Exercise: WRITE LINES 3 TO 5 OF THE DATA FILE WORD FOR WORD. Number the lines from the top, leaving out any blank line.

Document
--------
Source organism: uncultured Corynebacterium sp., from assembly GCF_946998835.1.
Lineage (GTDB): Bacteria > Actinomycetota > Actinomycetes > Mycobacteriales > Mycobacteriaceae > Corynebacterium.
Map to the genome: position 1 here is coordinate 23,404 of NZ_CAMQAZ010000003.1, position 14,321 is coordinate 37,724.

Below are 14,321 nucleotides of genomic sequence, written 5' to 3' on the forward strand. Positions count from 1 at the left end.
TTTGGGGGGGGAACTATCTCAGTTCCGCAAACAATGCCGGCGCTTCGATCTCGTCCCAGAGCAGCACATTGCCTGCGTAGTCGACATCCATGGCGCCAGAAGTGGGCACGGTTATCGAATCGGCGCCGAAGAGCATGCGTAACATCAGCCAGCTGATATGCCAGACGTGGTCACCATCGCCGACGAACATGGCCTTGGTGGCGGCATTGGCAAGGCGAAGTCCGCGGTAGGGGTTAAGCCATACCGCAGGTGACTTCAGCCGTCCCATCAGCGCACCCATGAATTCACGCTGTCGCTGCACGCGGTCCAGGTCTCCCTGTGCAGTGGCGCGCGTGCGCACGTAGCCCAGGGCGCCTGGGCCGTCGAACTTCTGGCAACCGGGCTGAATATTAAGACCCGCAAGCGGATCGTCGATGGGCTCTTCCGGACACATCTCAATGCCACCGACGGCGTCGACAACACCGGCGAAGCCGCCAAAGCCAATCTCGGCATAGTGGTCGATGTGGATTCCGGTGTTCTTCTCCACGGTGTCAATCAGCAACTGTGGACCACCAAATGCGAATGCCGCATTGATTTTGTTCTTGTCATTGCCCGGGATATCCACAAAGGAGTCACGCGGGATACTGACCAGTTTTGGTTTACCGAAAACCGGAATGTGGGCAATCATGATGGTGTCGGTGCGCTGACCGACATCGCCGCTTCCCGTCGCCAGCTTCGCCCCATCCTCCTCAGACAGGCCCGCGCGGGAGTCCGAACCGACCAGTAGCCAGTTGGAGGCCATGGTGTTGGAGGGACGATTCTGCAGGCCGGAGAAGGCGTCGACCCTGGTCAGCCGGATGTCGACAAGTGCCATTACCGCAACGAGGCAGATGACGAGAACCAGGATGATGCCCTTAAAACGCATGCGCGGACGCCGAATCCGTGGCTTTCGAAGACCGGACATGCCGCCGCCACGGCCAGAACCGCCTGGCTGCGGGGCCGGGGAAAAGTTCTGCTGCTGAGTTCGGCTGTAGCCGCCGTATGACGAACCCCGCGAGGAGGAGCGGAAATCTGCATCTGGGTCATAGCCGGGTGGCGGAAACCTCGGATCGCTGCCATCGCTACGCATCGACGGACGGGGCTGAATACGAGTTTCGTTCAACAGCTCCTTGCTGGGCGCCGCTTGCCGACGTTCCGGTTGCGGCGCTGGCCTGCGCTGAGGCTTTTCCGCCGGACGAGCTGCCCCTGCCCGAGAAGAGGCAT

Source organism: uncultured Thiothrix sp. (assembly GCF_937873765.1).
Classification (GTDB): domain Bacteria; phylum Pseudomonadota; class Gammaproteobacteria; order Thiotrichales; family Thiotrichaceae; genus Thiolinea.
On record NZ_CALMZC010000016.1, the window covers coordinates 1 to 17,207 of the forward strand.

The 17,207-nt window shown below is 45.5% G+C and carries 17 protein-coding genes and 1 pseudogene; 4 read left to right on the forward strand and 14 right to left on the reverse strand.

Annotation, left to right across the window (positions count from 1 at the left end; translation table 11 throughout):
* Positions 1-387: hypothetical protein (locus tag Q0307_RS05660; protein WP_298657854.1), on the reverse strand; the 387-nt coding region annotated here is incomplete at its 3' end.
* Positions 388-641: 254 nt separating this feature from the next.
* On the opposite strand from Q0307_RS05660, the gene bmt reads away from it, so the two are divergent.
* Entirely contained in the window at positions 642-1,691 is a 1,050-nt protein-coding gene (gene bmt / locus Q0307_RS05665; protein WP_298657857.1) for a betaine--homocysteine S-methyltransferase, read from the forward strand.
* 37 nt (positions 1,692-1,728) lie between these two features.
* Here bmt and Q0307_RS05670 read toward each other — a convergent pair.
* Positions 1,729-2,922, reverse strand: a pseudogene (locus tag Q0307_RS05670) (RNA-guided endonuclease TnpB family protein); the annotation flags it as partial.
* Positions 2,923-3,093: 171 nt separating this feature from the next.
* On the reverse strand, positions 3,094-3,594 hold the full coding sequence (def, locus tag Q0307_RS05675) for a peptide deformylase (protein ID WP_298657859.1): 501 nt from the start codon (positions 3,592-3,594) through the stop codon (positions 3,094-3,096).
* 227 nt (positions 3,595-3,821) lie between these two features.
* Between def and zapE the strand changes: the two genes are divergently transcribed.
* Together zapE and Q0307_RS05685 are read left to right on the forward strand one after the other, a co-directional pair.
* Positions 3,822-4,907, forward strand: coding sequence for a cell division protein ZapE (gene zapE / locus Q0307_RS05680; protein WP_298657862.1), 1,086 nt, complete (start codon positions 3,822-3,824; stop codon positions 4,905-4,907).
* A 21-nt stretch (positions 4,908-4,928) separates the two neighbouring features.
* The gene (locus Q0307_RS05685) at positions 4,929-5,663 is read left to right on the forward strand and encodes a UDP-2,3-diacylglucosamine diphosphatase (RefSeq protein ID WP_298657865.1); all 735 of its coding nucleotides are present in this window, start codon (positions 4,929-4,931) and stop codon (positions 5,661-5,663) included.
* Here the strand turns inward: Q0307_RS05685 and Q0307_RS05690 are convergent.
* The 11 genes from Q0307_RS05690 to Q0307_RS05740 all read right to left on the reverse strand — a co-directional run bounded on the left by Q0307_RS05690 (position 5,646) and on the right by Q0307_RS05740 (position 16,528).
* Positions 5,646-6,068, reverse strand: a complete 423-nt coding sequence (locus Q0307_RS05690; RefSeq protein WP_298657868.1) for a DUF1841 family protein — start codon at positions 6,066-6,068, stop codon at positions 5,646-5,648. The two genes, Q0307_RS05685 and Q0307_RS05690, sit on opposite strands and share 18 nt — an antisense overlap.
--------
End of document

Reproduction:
Map to the genome: position 1 here is coordinate 23,404 of NZ_CAMQAZ010000003.1, position 14,321 is coordinate 37,724.

Below are 14,321 nucleotides of genomic sequence, written 5' to 3' on the forward strand. Positions count from 1 at the left end.
TTTGGGGGGGGAACTATCTCAGTTCCGCAAACAATGCCGGCGCTTCGATCTCGTCCCAGAGCAGCACATTGCCTGCGTAGTCGACATCCATGGCGCCAGAAGTGGGCACGGTTATCGAATCGGCGCCGAAGAGCATGCGTAACATCAGCCAGCTGATATGCCAGACGTGGTCACCATCGCCGACGAACATGGCCTTGGTGGCGGCATTGGCAAGGCGAAGTCCGCGGTAGGGGTTAAGCCATACCGCAGGTGACTTCAGCCGTCCCATCAGCGCACCCATGAATTCACGCTGTCGCTGCACGCGGTCCAGGTCTCCCTGTGCAGTGGCGCGCGTGCGCACGTAGCCCAGGGCGCCTGGGCCGTCGAACTTCTGGCAACCGGGCTGAATATTAAGACCCGCAAGCGGATCGTCGATGGGCTCTTCCGGACACATCTCAATGCCACCGACGGCGTCGACAACACCGGCGAAGCCGCCAAAGCCAATCTCGGCATAGTGGTCGATGTGGATTCCGGTGTTCTTCTCCACGGTGTCAATCAGCAACTGTGGACCACCAAATGCGAATGCCGCATTGATTTTGTTCTTGTCATTGCCCGGGATATCCACAAAGGAGTCACGCGGGATACTGACCAGTTTTGGTTTACCGAAAACCGGAATGTGGGCAATCATGATGGTGTCGGTGCGCTGACCGACATCGCCGCTTCCCGTCGCCAGCTTCGCCCCATCCTCCTCAGACAGGCCCGCGCGGGAGTCCGAACCGACCAGTAGCCAGTTGGAGGCCATGGTGTTGGAGGGACGATTCTGCAGGCCGGAGAAGGCGTCGACCCTGGTCAGCCGGATGTCGACAAGTGCCATTACCGCAACGAGGCAGATGACGAGAACCAGGATGATGCCCTTAAAACGCATGCGCGGACGCCGAATCCGTGGCTTTCGAAGACCGGACATGCCGCCGCCACGGCCAGAACCGCCTGGCTGCGGGGCCGGGGAAAAGTTCTGCTGCTGAGTTCGGCTGTAGCCGCCGTATGACGAACCCCGCGAGGAGGAGCGGAAATCTGCATCTGGGTCATAGCCGGGTGGCGGAAACCTCGGATCGCTGCCATCGCTACGCATCGACGGACGGGGCTGAATACGAGTTTCGTTCAACAGCTCCTTGCTGGGCGCCGCTTGCCGACGTTCCGGTTGCGGCGCTGGCCTGCGCTGAGGCTTTTCCGCCGGACGAGCTGCCCCTGCCCGAGAAGAGGCAT